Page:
The online programs were even the catalyst for the scandal that shook the University of Virginia in June, when members of the school’s governing board suddenly pushed out president Teresa Sullivan because she stalled on adding the online courses. She was later reinstated and the university added MOOCs.

Three schools GW calls its competitors – Vanderbilt, Duke and Emory universities – have already linked up with Coursera to offer MOOCs, a move that seemingly helps their prestige and reputation for innovation. But none of those schools have an administrator in the provost’s office specifically responsible for online education.

The online format has also come under fire nationwide from those who say for-profit colleges and even some nonprofits have sacrificed educational quality for dollar signs. GW has avoided most of that criticism, earning top ranks in U.S. News & World Report’s inaugural list of online programs in January.

A city-regulated enrollment cap that limits the number of students on the Foggy Bottom and Mount Vernon campuses in particular has spurred GW officials to tap into online programs. Instead of looking toward free and open courses, the University has mostly looked to capitalize on hybrid programs that blend classroom and online learning and allow it to slide under the cap.

University President Steven Knapp said he has more questions than answers about MOOCs, especially when it comes to their financial potential.

“I think you do have to be careful,” Knapp said. “You have to spend something to produce these courses, and if you spend money producing a MOOC course that you’re not spending producing another course, and you don’t get any revenue in return, that takes away from something else you’re doing. ”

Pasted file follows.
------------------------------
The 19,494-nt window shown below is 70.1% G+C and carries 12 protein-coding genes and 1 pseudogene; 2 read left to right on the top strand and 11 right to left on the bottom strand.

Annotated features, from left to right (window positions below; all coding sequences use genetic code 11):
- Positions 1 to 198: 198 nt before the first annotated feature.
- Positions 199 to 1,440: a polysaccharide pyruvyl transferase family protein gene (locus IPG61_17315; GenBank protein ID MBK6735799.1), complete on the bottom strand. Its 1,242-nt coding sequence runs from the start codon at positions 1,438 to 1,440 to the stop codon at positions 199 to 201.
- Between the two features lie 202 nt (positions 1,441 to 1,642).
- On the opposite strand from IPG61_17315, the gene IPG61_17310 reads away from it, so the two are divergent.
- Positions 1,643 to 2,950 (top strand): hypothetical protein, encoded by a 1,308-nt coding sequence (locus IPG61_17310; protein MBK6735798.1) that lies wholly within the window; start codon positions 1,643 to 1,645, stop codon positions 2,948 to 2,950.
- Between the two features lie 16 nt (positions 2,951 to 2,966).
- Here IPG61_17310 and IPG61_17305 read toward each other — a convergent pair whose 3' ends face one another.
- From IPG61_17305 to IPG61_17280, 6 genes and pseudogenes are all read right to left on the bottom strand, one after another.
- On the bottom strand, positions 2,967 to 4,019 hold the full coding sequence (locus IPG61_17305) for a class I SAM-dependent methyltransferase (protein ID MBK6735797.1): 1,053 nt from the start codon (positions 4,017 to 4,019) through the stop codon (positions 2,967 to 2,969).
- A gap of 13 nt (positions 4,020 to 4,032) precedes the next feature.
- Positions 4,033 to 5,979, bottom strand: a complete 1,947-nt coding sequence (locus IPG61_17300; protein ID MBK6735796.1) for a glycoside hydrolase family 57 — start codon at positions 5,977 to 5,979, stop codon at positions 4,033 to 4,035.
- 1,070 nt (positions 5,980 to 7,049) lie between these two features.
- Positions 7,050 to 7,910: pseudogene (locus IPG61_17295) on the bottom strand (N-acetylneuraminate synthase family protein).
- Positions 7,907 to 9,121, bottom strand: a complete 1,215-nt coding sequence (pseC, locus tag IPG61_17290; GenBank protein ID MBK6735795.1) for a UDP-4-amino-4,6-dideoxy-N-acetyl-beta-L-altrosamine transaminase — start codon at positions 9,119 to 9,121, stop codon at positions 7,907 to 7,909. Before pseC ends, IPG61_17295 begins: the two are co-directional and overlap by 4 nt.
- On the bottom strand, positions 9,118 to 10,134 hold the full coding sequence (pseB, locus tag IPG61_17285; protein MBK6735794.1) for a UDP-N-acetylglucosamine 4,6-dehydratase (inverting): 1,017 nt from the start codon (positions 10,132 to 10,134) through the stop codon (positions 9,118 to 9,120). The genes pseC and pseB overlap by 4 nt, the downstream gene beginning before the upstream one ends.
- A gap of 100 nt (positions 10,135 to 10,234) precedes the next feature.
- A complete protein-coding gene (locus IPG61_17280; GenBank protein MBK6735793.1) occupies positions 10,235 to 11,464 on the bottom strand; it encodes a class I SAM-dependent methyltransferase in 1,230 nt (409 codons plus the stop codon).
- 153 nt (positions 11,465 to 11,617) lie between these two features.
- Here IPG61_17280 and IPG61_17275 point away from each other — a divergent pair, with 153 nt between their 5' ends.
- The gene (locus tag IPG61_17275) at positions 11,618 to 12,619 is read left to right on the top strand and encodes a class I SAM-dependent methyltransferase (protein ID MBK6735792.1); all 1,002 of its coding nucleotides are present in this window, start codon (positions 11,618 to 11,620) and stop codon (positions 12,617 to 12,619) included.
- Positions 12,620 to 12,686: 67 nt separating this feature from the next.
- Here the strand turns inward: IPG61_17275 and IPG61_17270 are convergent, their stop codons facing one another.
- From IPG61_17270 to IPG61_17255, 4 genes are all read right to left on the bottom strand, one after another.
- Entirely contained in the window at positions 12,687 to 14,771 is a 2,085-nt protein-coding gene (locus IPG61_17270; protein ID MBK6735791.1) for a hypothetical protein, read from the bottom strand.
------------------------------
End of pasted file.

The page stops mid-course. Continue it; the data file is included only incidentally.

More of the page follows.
“What we’ve had so far is a lot of laissez-faire experiments happening here and there, but not a concerted effort at the University level, so it’s an important new direction for us,” he said.

GW recently offered graduate programs $65,000 each to switch to hybrid by adding online elements, but only four programs expressed interest.

The GW School of Business and School of Public Health and Health Services have also invested heavily in their online graduate programs this fall, teaming up with education startups to launch online components.

Until now, Vice Provost for Teaching and Learning Stephen Ehrmann, who came to GW last fall, has been the lead administrator for online learning. A group of faculty called the Teaching and Learning Collaborative also added two instructional designers this year to create online courses.

For undergraduates, the University has mostly focused on offering online courses over the summer, not during the academic year.

Gregory Maggs, who served as interim dean before Berman took the helm, called the dean “an expert on the Internet.” The professor of nearly two decades said the drive Berman demonstrated while running the law school would lead him to success in the emerging field of online learning.

When he learned GW was adding a position focused on online programs, Maggs said he was reminded about this summer’s University of Virginia controversy.

“I think this shows that Knapp and Lerman are wanting to make sure that GW doesn’t fall behind,” Maggs said.

Sarah Ferris contributed to this report